Toronto's heat wave of 2018 reminds me of another summer. In 1953 our family pulled up roots from our Saskatchewan home and headed east to Ontario. It was a big adventure for my parents and their four children as my father prepared for a new job in Toronto. Saskatoon in 1953 was not a big city, less than 50,000 as I recall, The six of us were loaded into the family car and off we went. I had recently obtained my driver's license so shared the driving duties with my father in our heavy, gearshift car, built in the days before power steering. Signalling was done by sticking one's arm out the window. The trip was eventful, we saw the Paul Bunyan statue in Minnesota and crossed over Lake Michigan by ferry. At one motel we spotted a television set in the lobby and were immediately drawn to it. Since television had not yet found its way west this was our first exposure to TV and I can recall to this day that the program, My Little Margie was showing.
Eventually, after a long, very tiring, hot drive we arrived in Toronto and house hunting was immediately on the agenda. As we sat in a Yonge Street restaurant with the real estate agent, I noticed outside a tremendous amount of traffic was backed up and hardly moving so commented that there must have been an accident. He looked out the window and said "No, just usual Friday traffic. People heading to the lake for the weekend." The 400 and 401 highways were still in the future and Yonge Street was struggling to cope with the influx of vehicles as its already overflowing roads faced gridlock.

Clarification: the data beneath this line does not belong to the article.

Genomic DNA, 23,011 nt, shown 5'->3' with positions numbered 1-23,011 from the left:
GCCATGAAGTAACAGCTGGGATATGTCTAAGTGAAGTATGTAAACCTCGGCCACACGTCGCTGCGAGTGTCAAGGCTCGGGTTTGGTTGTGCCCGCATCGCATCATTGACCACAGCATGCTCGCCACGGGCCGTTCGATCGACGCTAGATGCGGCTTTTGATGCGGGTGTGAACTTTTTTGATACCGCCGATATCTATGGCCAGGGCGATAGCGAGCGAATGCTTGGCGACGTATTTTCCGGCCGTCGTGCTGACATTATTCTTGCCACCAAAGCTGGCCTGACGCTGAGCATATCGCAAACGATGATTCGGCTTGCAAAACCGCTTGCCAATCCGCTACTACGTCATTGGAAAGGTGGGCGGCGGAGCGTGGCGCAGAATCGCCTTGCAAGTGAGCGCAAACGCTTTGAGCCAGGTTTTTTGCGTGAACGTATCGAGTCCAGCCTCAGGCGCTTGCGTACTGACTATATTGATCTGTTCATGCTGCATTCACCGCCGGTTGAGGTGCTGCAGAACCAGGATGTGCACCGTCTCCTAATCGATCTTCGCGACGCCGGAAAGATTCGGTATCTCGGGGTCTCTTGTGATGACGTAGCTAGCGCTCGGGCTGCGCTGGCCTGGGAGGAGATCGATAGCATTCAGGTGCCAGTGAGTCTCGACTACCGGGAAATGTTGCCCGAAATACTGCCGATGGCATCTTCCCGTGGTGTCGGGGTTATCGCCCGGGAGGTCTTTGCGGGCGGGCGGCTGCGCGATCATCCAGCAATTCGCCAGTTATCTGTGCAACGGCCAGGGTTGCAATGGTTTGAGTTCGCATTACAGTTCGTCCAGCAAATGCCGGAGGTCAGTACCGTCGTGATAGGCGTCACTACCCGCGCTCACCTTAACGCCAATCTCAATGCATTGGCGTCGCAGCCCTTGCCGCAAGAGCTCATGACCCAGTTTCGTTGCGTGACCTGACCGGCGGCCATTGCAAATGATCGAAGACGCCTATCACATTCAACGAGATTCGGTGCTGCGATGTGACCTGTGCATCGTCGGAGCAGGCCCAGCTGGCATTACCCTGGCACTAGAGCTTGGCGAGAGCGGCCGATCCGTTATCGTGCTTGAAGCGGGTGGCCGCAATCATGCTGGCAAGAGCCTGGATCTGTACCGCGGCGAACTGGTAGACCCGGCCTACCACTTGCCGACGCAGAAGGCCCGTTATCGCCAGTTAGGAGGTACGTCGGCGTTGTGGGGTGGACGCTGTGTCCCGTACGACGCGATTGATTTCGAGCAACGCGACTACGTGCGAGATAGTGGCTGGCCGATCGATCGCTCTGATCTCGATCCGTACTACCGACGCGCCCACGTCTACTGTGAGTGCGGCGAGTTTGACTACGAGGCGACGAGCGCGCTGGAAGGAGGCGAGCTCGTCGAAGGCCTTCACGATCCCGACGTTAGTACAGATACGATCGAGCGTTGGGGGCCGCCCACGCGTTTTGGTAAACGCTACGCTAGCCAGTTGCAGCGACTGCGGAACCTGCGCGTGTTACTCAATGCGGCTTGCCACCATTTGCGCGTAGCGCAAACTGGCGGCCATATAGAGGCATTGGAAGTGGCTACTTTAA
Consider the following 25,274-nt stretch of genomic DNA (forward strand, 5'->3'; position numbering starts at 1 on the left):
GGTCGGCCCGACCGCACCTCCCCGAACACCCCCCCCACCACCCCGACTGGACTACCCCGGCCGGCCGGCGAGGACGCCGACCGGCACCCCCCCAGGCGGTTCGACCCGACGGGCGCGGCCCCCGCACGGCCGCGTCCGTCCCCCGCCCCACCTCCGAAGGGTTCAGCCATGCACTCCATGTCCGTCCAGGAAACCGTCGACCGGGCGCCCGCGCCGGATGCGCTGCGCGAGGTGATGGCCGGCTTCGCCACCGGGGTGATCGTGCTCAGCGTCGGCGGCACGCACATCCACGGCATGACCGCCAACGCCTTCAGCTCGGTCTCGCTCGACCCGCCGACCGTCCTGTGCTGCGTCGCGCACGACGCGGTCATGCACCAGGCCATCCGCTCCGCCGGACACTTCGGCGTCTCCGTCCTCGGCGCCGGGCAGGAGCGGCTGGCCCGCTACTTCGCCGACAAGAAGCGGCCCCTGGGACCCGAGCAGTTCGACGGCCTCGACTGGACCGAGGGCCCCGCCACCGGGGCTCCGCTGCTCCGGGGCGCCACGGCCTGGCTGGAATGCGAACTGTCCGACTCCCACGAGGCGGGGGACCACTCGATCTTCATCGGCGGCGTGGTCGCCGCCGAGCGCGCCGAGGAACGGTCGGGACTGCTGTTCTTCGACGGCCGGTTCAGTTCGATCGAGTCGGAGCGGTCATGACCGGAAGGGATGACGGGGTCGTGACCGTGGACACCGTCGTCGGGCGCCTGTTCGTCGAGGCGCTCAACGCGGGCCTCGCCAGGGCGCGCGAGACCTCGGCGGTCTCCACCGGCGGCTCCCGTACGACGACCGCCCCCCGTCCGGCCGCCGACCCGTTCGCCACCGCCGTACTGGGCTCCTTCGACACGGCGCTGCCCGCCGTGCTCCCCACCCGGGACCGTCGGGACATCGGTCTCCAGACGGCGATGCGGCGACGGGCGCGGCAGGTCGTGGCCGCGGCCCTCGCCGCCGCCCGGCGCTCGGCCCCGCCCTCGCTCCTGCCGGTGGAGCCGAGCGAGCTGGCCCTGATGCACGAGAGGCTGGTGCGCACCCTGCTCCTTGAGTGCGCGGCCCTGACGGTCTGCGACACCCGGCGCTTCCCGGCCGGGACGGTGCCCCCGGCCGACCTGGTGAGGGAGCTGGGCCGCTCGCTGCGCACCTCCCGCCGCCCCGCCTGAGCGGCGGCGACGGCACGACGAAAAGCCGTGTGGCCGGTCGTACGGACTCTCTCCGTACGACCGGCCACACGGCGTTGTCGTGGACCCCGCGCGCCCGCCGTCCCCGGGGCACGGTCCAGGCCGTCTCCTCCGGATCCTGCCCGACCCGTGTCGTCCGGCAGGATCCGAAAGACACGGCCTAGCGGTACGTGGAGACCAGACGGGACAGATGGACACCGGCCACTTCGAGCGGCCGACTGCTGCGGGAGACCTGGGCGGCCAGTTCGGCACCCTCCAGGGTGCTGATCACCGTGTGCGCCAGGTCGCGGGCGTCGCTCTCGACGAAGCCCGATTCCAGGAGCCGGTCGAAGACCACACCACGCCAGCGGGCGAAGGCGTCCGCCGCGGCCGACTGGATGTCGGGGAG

After much chasing around in Toronto, we found a newly built house in a district called Humber Valley Village which was located in Etobicoke and we quickly settled in. It was a very hot summer, hotter than anything we had ever experienced before. I was going into my last year of high school and managed to get a summer job with an insurance company in downtown Toronto. Thei company was in an older building on Wellington Street and this was before the days of air conditioning. The heat was so oppressive that one day at work I stuck my head under the cold water tap in the washroom to just try and cool off.
Many heat records now being challenged in 2018 were set in 1953. The Toronto subway was still in the future so to go to work I would take a bus to Six Points, then the Dundas streetcar to downtown Toronto. As we worked our way downtown, sweating people jammed onto the hot, overcrowded streetcar.. By the time I reached work, the combination of the rank smell, the humidity and the heat had wiped me out.
Our two story house, like all houses in those days, did not have air conditioning. During the summer hundred degree days of 1953, we found sleeping in our hot bedrooms which never cooled off at night to be almost unbearable. One night my parents decided to move the mattresses out to the deck off my brothers bedroom. It was still hot and the sound of loud chirping crickets made sleep difficult but at least it was a slight improvement. Slight that is, until there was a flash of lightning and a sudden downpour. Six of us were soaking wet as we dragged our mattresses inside and once again were subjected to the intense heat and humidity of the night. High humidity was something new to us after coming from the dry prairies and even the hottest days in Saskatchewan usually cooled off at night. We always took a sweater with us when we went out for the evening.
After that first summer, we eventually became acclimatized to the weather of Ontario but the summer of 1953 definitely hit us with the intensity of a blast furnace.